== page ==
Building long-term wealth in a low-growth world

Mark Arnold


There is a simple secret to building long-term wealth - earn consistent, attractive returns on capital, re-invest these returns and allow them to compound and accumulate over the long term, preferably decades. The challenge is that this seemingly simple course of action lies in the investor’s ability to earn consistent, attractive returns. Which, if you are thinking about equities, means choosing businesses which produce attractive returns over time.

The increased challenges for investors in low-growth world

In times of economic growth, all businesses benefit to some extent. However, when the economy ceases to grow consistently each year, the rate of compounding stock market returns is significantly diminished. During a slowdown, which we would argue is happening now, average businesses are more likely to suffer disproportionally – not only because economic conditions are more challenging generally, but because ‘better’, higher-quality businesses will take more and more of their market share.

Passive investment strategies are also likely to be adversely affected. Index-based stock market investors could still enjoy some potential compounding returns from reinvesting income (dividends); however, they are unlikely to receive the returns they achieved historically.

To enjoy the full benefits of compounding returns, when economic conditions are difficult and growth is stagnant, it becomes increasingly important to identify companies with the ability to grow profits when economic conditions are difficult and to grow them consistently.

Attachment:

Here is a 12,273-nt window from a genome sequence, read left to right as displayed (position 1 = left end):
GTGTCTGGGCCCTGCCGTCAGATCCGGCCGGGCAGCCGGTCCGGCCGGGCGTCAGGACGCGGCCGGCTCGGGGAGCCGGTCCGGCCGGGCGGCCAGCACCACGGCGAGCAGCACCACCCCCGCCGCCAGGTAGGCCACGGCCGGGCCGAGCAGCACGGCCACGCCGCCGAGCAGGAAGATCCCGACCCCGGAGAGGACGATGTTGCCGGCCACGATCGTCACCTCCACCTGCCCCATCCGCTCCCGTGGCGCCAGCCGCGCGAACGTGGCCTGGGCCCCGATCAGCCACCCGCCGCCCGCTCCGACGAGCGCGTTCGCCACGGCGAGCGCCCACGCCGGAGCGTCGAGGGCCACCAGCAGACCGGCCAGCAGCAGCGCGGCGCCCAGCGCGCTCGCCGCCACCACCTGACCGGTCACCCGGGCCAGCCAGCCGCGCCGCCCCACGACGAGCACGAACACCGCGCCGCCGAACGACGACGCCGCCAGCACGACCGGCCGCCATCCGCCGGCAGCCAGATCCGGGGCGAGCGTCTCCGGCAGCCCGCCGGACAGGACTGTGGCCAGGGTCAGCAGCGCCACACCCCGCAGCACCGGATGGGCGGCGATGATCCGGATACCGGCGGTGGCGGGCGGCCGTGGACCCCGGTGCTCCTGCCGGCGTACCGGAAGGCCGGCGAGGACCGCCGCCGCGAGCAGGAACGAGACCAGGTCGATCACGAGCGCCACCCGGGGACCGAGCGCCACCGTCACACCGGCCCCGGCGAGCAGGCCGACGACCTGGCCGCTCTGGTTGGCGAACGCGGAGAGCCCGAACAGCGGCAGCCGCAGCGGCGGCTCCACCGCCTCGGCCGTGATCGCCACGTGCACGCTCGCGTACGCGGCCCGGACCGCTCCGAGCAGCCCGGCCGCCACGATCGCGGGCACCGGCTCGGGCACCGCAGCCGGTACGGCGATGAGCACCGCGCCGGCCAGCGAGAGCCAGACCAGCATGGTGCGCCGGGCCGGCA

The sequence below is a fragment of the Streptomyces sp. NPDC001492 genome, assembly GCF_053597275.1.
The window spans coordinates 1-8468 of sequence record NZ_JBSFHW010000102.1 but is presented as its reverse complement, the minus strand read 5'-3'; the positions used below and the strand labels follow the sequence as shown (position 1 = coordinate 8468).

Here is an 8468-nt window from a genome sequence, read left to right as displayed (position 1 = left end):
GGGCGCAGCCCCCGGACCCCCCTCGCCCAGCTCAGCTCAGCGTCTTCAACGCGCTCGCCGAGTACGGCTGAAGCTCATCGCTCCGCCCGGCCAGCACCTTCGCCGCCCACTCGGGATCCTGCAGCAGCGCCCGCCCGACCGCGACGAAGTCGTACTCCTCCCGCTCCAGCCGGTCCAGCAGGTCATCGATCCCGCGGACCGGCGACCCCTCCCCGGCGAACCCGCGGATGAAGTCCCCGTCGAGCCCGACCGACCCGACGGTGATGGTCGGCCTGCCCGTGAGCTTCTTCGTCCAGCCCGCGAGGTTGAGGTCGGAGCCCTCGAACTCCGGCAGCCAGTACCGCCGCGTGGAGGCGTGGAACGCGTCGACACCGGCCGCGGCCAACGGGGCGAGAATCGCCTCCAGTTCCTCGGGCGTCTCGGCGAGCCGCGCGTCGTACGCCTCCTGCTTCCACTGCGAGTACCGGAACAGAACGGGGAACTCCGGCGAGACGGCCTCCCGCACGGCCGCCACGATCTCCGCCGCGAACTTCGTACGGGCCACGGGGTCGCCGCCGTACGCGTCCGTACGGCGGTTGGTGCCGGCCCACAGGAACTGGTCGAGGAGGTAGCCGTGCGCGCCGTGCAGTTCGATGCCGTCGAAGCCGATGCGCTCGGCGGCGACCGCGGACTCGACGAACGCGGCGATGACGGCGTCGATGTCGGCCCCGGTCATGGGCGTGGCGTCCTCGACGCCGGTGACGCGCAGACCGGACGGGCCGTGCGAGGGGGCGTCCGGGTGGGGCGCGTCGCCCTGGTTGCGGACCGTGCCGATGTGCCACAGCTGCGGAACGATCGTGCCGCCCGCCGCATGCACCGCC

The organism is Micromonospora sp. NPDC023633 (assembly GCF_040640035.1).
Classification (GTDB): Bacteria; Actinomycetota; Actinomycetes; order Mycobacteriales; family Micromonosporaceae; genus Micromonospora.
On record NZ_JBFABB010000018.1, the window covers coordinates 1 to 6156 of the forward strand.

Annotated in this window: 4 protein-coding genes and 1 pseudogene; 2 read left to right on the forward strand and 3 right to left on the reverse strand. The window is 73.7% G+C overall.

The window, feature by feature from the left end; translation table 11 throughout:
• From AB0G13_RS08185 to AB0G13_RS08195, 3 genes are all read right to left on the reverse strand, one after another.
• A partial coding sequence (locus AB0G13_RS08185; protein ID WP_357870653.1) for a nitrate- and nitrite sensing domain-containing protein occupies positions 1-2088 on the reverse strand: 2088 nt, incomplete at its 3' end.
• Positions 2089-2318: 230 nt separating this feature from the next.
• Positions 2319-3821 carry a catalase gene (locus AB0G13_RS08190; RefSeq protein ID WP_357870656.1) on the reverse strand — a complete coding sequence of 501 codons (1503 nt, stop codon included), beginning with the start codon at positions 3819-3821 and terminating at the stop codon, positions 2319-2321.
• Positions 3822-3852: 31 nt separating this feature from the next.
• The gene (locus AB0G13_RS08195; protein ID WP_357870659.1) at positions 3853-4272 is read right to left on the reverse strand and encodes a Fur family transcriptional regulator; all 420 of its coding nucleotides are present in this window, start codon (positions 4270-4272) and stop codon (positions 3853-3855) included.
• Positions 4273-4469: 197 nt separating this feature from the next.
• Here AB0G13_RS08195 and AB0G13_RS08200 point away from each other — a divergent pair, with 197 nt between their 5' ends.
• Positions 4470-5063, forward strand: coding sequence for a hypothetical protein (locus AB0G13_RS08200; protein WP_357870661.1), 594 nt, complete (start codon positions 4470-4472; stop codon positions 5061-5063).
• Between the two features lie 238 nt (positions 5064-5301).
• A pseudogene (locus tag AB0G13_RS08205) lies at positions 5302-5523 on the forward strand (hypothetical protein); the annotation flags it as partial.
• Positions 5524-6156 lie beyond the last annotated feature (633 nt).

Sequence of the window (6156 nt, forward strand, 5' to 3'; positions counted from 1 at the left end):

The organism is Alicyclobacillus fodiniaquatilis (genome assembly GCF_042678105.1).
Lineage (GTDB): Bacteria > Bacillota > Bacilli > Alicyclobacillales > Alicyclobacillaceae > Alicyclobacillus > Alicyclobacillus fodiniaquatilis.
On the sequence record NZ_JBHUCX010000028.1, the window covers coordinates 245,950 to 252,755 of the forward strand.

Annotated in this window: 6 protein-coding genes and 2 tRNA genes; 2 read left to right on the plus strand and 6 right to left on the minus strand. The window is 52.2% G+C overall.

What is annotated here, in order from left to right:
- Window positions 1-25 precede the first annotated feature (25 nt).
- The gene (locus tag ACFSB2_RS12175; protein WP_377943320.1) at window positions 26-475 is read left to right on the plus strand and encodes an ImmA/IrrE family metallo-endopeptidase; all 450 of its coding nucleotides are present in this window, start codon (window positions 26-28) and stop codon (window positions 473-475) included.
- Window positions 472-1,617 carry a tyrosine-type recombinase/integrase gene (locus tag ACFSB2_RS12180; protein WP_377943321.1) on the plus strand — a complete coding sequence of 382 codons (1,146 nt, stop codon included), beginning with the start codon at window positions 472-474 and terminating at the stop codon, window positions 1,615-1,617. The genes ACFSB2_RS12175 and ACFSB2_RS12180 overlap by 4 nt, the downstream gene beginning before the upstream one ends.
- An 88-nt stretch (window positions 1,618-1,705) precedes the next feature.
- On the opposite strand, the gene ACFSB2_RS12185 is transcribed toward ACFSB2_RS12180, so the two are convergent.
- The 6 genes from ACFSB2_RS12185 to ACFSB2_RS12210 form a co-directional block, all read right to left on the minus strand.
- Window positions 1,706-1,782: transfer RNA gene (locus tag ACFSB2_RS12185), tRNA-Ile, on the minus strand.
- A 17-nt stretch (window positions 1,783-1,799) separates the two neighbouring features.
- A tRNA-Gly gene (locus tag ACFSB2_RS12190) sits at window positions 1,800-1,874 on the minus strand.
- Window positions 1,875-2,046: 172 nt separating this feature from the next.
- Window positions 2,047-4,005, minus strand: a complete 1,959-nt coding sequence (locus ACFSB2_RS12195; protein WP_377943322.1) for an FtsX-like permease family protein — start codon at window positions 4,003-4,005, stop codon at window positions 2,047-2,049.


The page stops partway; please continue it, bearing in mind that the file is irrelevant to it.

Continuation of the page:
Of course, this is what all investors would like to be able to do, but the challenge is that these companies are difficult to find and require significant skill to identify consistently. A research-based, robust investment process which incorporates qualitative as well as quantitative analysis is paramount – particularly because qualitative research offers far greater insights than short-term financial heuristics, such as price to earnings (P/E) or price to book (P/B) ratios.

Time is compounding returns’ greatest ally

The longer the investment period, and the higher the proportion of returns reinvested, the greater the impact of compounding returns. This is why it is important to start saving and investing as early as possible.

In addition, in order to achieve the maximum benefit from compounding, an investor should:

- Invest in a portfolio of companies with superior economics and long-term structural growth - companies that are not reliant on the expansion of the overall economy to grow their profits

- Take a long-term view and be patient, acting like a business owner rather than a share trader

- Reinvest into their portfolio as much of the income and sale proceeds as possible

- Maximise the amount of capital invested over time

Earnings growth is linked to GDP growth - which is declining

Figures 3 and 4 below reveal that the broad-based equity indices show earnings growth as strongly linked to nominal GDP growth. For listed businesses that make up the key stock market indices, effective earnings-per-share (EPS) and dividend-per-share (DPS) growth over time is usually below both the rate of nominal GDP growth and the rate of corporate profit growth, primarily due to dilution from increases in the number of shares on issue.

The rate of GDP growth in the U.S. has been declining over the past 50 years. The multiple tailwinds the U.S. economy enjoyed for most of the 20th century, including high levels of innovation, cheap and abundant energy, a young population, increased financial gearing, and a robust and growing middle class have now given way to mounting structural headwinds that are forcing the sustainable rate of GDP growth lower. 

Figure 3: Corporate profits, GDP, EPS and CPI – U.S.

Source: Federal Reserve Bank of St Louis, UBS, Hyperion

Figure 4: Corporate profits, GDP, EPS and CPI – Australia

Source: ABS, Credit Suisse, Hyperion